Downtown building renovation raises parking and traffic concerns

Downtown building renovation raises parking and traffic concerns

A building that has long been sitting empty in downtown Redmond is in the process of receiving a makeover.

The property at 16390 Cleveland St. was purchased about six months ago and about three months prior to the sale, the developer — Andorra Ventures — began applying for permits for the building’s renovations.

Andorra has applied for an interior improvements permit and they are seeking a site plan entitlement for exterior modifications for the outside of the building.

Rob Odle, planning director for the City of Redmond, said the modifications being proposed include new doors, new windows and other modifications so the building — which was used for sales and storage for the old T&D Feed store, previously located across the street — doesn’t just look like an old concrete building.

A few nearby businesses have raised concerns about additional parking and traffic issues that may arise with new businesses coming into the neighborhood. Some of the business owners spoke at a meeting on April 6 when the site plan entitlement went before the city’s Design Review Board (DRB).

Odle said no decision has been made yet as the board requested more information from the developer. He added that the next DRB meeting is scheduled for April 20 but they do not know if the board will receive the clarification they need yet.

“We don’t have a timeline for that decision at this point,” Odle said.

Sean Miller, a managing partner with Andorra, said the plan for the building is to prepare it to be a retail space.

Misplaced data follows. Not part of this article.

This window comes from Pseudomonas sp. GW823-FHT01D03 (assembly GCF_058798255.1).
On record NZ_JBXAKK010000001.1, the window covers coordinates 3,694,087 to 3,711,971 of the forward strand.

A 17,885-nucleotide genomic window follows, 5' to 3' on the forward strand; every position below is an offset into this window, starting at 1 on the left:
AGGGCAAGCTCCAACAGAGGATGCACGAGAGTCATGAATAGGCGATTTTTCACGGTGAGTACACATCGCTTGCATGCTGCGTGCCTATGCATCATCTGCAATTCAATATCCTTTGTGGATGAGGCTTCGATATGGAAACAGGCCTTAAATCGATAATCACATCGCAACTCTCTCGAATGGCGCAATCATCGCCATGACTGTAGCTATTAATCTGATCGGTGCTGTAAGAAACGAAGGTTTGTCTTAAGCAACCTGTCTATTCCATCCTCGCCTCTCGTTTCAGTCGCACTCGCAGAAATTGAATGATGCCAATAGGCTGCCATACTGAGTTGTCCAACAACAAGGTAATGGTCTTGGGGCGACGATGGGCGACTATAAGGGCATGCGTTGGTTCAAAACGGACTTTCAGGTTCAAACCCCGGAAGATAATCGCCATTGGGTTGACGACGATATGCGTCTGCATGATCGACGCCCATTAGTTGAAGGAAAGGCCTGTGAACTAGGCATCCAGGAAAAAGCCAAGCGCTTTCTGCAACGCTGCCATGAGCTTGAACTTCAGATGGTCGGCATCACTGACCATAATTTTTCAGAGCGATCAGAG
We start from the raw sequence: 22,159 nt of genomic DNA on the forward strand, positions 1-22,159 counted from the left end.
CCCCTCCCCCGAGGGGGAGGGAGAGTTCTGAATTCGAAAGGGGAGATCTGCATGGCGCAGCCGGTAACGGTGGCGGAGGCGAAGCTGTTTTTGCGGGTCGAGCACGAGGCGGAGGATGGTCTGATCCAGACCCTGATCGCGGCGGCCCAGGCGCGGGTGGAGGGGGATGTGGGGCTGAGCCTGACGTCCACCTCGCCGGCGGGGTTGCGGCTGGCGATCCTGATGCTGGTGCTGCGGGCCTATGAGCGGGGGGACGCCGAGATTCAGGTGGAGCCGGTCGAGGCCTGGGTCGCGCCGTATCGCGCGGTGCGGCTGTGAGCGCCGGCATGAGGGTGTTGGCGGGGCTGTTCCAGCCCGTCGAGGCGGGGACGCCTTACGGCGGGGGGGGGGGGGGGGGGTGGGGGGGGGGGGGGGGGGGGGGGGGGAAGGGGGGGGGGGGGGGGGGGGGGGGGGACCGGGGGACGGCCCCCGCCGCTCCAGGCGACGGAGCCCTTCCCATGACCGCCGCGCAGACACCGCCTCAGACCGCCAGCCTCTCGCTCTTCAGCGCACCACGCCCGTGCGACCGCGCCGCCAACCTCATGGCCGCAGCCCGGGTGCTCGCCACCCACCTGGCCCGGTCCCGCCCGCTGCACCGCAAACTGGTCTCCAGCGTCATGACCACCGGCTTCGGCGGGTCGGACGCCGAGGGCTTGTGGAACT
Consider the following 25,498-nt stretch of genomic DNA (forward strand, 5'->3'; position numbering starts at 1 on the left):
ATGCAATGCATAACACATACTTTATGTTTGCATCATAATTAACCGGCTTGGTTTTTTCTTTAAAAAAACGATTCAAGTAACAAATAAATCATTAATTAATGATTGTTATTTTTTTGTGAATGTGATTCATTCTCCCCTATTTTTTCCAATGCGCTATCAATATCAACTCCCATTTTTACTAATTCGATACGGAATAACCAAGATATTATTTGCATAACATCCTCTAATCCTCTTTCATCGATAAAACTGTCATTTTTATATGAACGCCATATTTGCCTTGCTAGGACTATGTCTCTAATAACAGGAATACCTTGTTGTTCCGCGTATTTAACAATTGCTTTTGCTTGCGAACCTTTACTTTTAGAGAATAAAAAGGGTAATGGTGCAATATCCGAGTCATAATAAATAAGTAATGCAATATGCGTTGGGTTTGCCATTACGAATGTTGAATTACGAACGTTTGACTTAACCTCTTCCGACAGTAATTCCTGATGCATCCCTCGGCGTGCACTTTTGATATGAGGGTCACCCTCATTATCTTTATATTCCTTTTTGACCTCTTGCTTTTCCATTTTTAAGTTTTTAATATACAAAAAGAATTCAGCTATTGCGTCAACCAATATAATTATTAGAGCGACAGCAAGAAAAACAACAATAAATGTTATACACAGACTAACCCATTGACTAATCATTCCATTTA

For the interior of the building, he said this means putting in heating, water and sewer and redoing the interior walls and floors. Miller said they are trying to keep the building’s older-looking aesthetic but still modernize it for their future tenants.

As of right now, he said Andorra is not sure who the tenants for the property will be but they have been approached by several businesses ranging from a tailor/seamstress and clothing store, to a coffee shop and retail cannabis store.

“The full gamut,” Miller said about the types of businesses who have contacted them.

He added that they are still exploring their options so the number of tenants as well as type of tenants for the space is still up in the air.

While Miller and his company are still not sure what type of business will occupy the space once renovations are complete, the potential for a marijuana retail business in downtown Redmond has current business owners in the neighborhood concerned.

A number of business and property owners have noted downtown’s current difficulties with traffic and parking and said a cannabis store will just add to the issue.

Aaron Laing is an attorney representing the property owner of the building that houses Prime Steakhouse (16330 Cleveland St.), which is next door to the proposed new business. He said the lack of sufficient parking in downtown leads to drivers often circling around in search of a spot, which adds to traffic congestion. Laing, who spoke at the DRB meeting, said a high-volume marijuana retail business possibly bringing in 50-75 customer trips in an hour would make things worse.

Wayne Humphreys, who co-owns El Toreador Mexican Restaurant at 7845 Leary Way N.E. with his two brothers, voiced similar concerns.

El Toreador has been at its location since 1979 and Humphreys said parking is already a “big issue” and they have lost some long-time customers over the years as it has become more difficult to park close to the restaurant.

Laing said Andorra also applied for their permits in a piece-meal fashion, which allowed the permits to be approved without public notice.

“I’ve never seen anything like that,” he said.

Miller said they have complied with all procedures and regulations required by the City of Redmond. He added that permits for interior improvements and permits for exterior improvements are not required to go hand in hand, meaning an applicant is not required to apply for both in order to receive one.

Laing said another concern that has been raised is whether Andorra’s project will be required to put in parking spots as a building that would bring in new business.

Odle said the city is still looking at the parking issue and how much the developer would be required to provide.


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